Wednesday, May 9, 2012

Done, and almost done

Well, the knitting part of the shawl is done, and it has been blocked.  Tonight I weave the ends in, and then it can go to my friend in time to take it up to Berkeley for her daughter's graduation this weekend.  Whew!

I really love the fact that, when laid out, this shawl makes a circle.
Isn't it fun?  And not only is it in ocean colors, but there are waves.
They're almost the same shape as the edges of the water as we walked along the beach (during that lovely low tide during the super moon) last weekend.

 The Pediboo yarn drapes beautifully, and gives this shawl a weight that, along with the shape, helps it to stay in place.  This is the second time I've knitted this one, and I'm not tired of it yet, which is saying something (since I rarely knit the same pattern multiple times).  I guess that means I'd recommend it.

I have also finished the first sleeve on Vitamin D (no pictures, because sleeve pictures aren't particularly inspiring), and will pick up the stitches for the second sleeve tonight.  That went fast, so with luck, I'll be blocking that sweater this weekend.  Maybe (just maybe), I'll even be able to finish and block it on Friday, so I can wear it on Saturday (which is when we're doing most of our Mother's Day stuff - read: going to Cirque du Soleil, because they're in town and the timing was too good to pass up).

Last night was my last night class of the semester (once every two years I teach an evening class), and tomorrow I'll teach my last sections of my other class.  And then it's on to grading.  My evening class is the field methods class that I've talked about in the past, where a patient guinea pig speaker of a language that none of us knows comes to class every week so that we can ask her to say things in that language.  Then it's the job of the students to analyse that data to discover the grammatical rules of the language.  This semester, it was Tigrina, a Semitic language spoken by millions of people in Eritrea and Ethiopia.  The speaker was fabulously patient with us, and the students did an amazing job.  It's hard when this class ends, because it's such an intense experience; I miss seeing everybody each week.  (As an aside, I spent nearly two years trying to convince our budget committee that when I said I needed money to pay a language speaker in order to teach this class, I was not talking about needing a guest speaker in my class - "But we'd all like to have guest speakers" was the chorus - until I finally turned to the faculty member from Psych and said, "You get lab rats.  I need a lab rat.  Except language lives in the brains of humans, so I need a human brain.  With a mouth attached."  That did it.)

And tomorrow night I teach the second half of my spindling class, where we talk about plying, the whys and wherefores.  So after tomorrow night, things really will have wound down.  At least, all of these things will have wound down - the To Do list that I've been putting off for quite some time now still lurks, menacingly, in the background.  So one set of things is done, or almost done (hence the post title), but then more will start.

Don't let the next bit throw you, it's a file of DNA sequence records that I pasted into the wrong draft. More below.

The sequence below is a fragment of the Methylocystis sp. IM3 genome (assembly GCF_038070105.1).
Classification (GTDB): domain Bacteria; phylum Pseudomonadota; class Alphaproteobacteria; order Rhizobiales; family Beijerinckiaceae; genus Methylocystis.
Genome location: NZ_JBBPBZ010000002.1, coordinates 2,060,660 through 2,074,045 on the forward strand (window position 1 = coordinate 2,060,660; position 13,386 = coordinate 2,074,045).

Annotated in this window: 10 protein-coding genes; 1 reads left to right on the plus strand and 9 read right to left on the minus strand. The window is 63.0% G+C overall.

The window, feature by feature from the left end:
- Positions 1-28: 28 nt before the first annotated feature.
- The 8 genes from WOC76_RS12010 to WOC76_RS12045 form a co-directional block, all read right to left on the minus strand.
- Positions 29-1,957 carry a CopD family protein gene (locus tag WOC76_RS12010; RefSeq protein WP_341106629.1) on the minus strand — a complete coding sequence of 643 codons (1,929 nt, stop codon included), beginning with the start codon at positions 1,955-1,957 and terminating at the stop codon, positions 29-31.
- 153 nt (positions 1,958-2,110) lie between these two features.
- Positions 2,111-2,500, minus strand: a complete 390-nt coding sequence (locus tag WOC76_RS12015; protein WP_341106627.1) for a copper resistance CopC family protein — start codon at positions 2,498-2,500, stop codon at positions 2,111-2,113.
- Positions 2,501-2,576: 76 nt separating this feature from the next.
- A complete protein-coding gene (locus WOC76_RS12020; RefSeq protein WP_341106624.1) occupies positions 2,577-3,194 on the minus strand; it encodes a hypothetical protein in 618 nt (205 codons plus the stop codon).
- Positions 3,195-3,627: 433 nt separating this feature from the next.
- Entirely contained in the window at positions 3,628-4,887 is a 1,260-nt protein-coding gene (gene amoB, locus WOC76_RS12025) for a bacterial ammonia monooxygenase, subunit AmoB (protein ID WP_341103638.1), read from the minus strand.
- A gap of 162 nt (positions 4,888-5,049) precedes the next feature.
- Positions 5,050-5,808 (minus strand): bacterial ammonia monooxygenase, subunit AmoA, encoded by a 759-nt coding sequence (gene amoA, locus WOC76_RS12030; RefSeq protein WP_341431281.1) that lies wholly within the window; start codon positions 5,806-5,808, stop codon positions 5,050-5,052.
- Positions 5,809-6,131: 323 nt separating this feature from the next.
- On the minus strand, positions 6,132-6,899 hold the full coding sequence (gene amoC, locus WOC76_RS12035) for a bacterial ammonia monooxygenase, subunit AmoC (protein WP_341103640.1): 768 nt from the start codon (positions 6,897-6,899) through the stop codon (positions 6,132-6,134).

10 comments:

Miss 376 said...

oh, isn't that beautiful

KnitNana said...

Lovely shawl! TWICE? You've knit something twice?? That's speaks volumes.
And I LOVE it! A human, thinking lab rat who speaks another language. And they GOT IT! Whoohoo! Not sure it would have worked on this coast, but perhaps.
And since when would you ever think that when one thing ends you get to breathe? HA! *wink*
(((hugs)))
My hash tag is "Indorst gramet" - make of it what you may...

EGunn said...

Love it! The shawl is just beautiful. Those colors go perfectly together, and the stripes do wonders for showing off the border pattern.

Also, the lab rat analogy is very funny. Isn't it strange how you can say the same thing over and over and not get through? And then you express it in someone else's language, and bam! Ohhhh...that's what you meant!

Glad things are finally winding down for you. You must be looking forward to summer! Have fun at Cirque!

Wanderingcatstudio said...

Beautiful - that one is going right into the queue!

Willow said...

Beautiful, beautiful! Both the mono-lingual description and the shawl :)
Hurray for the end of the semester! The Professor is has also taught his last class and now it's on to finals.

Brandi Schoch said...

Your shawl is beautiful what a licky reciepient!

Carrie#K said...

Nicely put!

twinsetellen said...

Lovely, lovely shawl. If I weren't currently test knitting one for Erica, I'd be tempted to cast right on.

And wouldn't it be nice if all tongues were attached to brains?

Mary Lou said...

If all tounges were attached to brains, now that's funny. We have two children in our life who are brothers from Ethiopia. The younger one came first and has forgotten Tigrinia, but the older brother hasn't. In prepararation for a visit to Ethiopia the older was trying to to get the younger relearning. It was qyUite hilarious. He would say three things and then get his brother to choose which word meant a particular word in English. Guy and I played along and never once guessed right.

jan@twinset.us said...

Lovely, lovely shawl...and you are among my favorite brains with mouths attached.